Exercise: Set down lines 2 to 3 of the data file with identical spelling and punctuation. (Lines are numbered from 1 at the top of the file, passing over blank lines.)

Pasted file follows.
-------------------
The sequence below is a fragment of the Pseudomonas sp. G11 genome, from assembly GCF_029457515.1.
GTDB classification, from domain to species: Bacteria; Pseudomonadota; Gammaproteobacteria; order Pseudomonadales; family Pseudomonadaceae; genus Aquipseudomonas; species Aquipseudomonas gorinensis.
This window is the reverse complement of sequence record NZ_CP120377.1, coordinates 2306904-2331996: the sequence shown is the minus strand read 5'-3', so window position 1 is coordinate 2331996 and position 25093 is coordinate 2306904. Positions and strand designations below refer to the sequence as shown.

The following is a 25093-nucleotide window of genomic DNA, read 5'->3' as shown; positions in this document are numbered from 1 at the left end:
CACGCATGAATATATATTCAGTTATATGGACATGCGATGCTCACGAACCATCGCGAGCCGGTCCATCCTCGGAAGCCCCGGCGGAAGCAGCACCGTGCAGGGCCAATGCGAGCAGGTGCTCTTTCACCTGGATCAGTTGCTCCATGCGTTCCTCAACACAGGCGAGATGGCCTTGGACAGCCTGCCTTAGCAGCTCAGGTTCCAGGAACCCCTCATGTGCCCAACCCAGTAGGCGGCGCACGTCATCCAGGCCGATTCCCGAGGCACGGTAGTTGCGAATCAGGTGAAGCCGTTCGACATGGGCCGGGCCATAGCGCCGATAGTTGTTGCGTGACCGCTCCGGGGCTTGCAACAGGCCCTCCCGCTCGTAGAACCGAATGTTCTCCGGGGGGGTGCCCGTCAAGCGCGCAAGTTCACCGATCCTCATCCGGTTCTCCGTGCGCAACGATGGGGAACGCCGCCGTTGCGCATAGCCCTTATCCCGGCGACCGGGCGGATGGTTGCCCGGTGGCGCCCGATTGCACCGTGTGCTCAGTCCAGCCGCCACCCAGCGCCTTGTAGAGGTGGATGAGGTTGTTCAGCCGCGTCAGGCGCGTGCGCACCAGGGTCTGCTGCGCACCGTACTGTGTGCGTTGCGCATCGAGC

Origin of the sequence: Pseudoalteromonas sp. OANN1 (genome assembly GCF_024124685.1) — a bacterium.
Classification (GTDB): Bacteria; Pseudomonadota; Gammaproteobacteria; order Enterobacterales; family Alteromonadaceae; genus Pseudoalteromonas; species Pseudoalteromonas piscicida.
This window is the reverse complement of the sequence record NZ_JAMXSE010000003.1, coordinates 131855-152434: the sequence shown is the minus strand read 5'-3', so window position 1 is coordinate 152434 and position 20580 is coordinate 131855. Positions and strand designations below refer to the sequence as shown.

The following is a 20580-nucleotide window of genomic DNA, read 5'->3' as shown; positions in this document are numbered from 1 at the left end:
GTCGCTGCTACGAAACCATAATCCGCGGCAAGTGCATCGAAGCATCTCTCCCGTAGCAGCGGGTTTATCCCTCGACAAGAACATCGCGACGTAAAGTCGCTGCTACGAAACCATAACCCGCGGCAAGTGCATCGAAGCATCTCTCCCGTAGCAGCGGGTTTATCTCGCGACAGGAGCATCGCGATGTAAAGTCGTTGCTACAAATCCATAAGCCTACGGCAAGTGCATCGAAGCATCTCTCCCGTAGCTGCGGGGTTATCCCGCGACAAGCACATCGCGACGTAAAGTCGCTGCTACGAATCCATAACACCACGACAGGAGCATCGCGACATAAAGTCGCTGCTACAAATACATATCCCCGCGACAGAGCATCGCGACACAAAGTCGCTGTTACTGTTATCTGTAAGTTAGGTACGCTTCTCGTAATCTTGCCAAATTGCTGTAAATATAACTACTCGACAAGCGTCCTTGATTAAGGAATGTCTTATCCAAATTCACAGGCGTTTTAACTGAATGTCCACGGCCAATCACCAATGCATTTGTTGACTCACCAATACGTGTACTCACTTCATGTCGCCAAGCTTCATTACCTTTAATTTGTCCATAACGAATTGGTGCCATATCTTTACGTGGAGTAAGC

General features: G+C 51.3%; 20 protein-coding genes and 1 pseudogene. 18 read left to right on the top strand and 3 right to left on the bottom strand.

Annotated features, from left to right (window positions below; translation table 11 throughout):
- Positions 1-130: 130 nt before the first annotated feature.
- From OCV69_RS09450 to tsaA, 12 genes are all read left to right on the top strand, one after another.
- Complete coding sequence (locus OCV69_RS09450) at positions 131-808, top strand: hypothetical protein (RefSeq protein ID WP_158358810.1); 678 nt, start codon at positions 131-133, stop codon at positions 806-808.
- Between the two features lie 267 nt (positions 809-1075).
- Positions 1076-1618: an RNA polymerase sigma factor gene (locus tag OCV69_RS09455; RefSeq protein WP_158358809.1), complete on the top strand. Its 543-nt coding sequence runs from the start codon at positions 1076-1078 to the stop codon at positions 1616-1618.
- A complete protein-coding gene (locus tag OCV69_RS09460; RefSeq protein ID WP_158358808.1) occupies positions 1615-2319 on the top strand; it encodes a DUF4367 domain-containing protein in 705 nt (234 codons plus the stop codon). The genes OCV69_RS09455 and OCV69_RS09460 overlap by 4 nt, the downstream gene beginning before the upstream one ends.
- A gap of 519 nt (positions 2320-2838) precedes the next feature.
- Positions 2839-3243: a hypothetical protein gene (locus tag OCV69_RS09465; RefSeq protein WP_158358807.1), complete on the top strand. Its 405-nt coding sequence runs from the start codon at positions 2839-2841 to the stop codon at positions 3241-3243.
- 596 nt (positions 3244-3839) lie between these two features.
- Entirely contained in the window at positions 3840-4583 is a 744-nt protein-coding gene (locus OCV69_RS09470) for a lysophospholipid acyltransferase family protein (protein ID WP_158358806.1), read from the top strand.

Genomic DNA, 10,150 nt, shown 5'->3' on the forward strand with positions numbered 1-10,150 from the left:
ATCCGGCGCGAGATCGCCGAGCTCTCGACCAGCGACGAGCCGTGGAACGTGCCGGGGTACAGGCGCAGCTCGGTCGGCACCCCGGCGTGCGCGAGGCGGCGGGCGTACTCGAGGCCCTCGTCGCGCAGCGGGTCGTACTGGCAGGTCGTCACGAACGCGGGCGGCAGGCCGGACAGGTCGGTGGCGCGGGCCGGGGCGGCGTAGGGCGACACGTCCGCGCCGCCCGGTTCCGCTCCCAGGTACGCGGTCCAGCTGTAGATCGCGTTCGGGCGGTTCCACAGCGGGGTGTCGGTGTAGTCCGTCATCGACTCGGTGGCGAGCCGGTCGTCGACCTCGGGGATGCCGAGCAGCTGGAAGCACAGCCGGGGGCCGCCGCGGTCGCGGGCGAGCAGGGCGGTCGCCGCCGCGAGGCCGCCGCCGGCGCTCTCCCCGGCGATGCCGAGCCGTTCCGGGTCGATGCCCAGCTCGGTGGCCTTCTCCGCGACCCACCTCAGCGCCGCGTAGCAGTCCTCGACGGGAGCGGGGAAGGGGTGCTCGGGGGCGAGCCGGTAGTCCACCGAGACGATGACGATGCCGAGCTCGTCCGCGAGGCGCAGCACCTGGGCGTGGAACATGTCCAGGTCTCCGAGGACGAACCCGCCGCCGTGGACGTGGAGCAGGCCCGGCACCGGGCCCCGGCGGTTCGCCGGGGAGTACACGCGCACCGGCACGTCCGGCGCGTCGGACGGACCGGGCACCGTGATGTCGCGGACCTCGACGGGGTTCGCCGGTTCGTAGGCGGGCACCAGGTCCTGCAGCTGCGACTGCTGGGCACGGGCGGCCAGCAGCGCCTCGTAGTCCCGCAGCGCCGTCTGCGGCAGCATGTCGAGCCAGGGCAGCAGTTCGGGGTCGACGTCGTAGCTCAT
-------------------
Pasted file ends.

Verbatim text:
GTDB classification, from domain to species: Bacteria; Pseudomonadota; Gammaproteobacteria; order Pseudomonadales; family Pseudomonadaceae; genus Aquipseudomonas; species Aquipseudomonas gorinensis.
This window is the reverse complement of sequence record NZ_CP120377.1, coordinates 2306904-2331996: the sequence shown is the minus strand read 5'-3', so window position 1 is coordinate 2331996 and position 25093 is coordinate 2306904. Positions and strand designations below refer to the sequence as shown.